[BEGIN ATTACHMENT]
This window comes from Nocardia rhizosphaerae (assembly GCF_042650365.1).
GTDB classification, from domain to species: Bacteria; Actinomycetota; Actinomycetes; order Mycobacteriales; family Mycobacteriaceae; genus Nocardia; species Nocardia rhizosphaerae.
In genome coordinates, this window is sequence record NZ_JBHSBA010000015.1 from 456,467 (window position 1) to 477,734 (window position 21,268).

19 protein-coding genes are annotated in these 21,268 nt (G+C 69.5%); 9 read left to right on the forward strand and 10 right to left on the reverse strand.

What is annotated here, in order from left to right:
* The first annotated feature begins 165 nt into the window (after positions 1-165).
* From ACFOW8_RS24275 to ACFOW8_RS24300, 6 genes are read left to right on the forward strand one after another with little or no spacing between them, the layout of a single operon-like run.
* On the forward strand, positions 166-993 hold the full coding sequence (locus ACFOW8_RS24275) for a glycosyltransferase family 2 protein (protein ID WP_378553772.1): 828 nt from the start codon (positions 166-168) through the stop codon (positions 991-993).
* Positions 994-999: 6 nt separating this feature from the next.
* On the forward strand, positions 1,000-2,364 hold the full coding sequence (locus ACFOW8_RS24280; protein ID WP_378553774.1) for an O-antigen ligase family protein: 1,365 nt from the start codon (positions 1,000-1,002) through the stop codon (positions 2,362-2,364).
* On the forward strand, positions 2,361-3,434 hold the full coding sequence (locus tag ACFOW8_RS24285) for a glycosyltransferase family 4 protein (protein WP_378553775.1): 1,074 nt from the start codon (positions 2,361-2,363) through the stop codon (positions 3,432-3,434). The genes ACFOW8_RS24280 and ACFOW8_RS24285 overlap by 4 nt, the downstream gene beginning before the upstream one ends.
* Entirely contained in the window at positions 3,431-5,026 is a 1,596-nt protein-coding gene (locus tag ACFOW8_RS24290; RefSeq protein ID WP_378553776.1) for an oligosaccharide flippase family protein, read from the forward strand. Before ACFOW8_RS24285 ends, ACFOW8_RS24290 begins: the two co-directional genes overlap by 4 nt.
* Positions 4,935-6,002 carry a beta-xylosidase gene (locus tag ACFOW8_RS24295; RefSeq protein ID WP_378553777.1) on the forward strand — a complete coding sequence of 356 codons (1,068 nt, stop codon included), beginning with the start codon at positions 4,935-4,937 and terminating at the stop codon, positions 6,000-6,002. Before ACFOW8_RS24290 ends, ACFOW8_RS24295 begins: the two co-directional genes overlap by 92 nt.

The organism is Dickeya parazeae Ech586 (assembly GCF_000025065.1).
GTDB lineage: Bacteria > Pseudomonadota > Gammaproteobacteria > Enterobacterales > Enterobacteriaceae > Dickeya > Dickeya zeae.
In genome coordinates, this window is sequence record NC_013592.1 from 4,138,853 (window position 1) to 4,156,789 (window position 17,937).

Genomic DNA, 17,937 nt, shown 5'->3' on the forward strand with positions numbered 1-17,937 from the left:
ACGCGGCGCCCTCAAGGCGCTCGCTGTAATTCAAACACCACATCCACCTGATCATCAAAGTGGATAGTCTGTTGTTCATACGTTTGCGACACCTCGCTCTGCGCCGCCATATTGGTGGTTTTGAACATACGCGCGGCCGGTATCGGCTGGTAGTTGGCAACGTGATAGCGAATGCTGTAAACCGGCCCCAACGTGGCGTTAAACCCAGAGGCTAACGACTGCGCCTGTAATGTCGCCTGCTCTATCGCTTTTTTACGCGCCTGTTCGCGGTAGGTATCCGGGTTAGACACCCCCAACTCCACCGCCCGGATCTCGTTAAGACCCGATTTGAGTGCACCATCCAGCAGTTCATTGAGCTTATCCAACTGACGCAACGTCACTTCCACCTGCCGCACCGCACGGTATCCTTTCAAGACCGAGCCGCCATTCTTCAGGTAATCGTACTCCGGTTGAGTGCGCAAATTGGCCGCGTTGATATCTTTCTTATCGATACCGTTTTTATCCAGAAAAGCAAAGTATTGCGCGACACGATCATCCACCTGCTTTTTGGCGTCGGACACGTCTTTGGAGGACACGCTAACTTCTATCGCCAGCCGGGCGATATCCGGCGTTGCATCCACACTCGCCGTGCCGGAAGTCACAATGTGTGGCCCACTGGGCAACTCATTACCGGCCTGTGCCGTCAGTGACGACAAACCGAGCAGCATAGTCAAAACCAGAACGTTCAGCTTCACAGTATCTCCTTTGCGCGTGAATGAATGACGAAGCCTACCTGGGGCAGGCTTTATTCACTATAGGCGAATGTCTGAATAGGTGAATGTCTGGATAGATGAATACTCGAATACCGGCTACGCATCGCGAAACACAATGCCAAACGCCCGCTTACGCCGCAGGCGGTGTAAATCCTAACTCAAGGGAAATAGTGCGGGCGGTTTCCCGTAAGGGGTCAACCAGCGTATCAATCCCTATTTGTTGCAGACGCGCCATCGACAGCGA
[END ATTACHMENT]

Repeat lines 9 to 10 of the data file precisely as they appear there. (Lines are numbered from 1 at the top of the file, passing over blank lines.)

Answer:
* Positions 994-999: 6 nt separating this feature from the next.
* On the forward strand, positions 1,000-2,364 hold the full coding sequence (locus ACFOW8_RS24280; protein ID WP_378553774.1) for an O-antigen ligase family protein: 1,365 nt from the start codon (positions 1,000-1,002) through the stop codon (positions 2,362-2,364).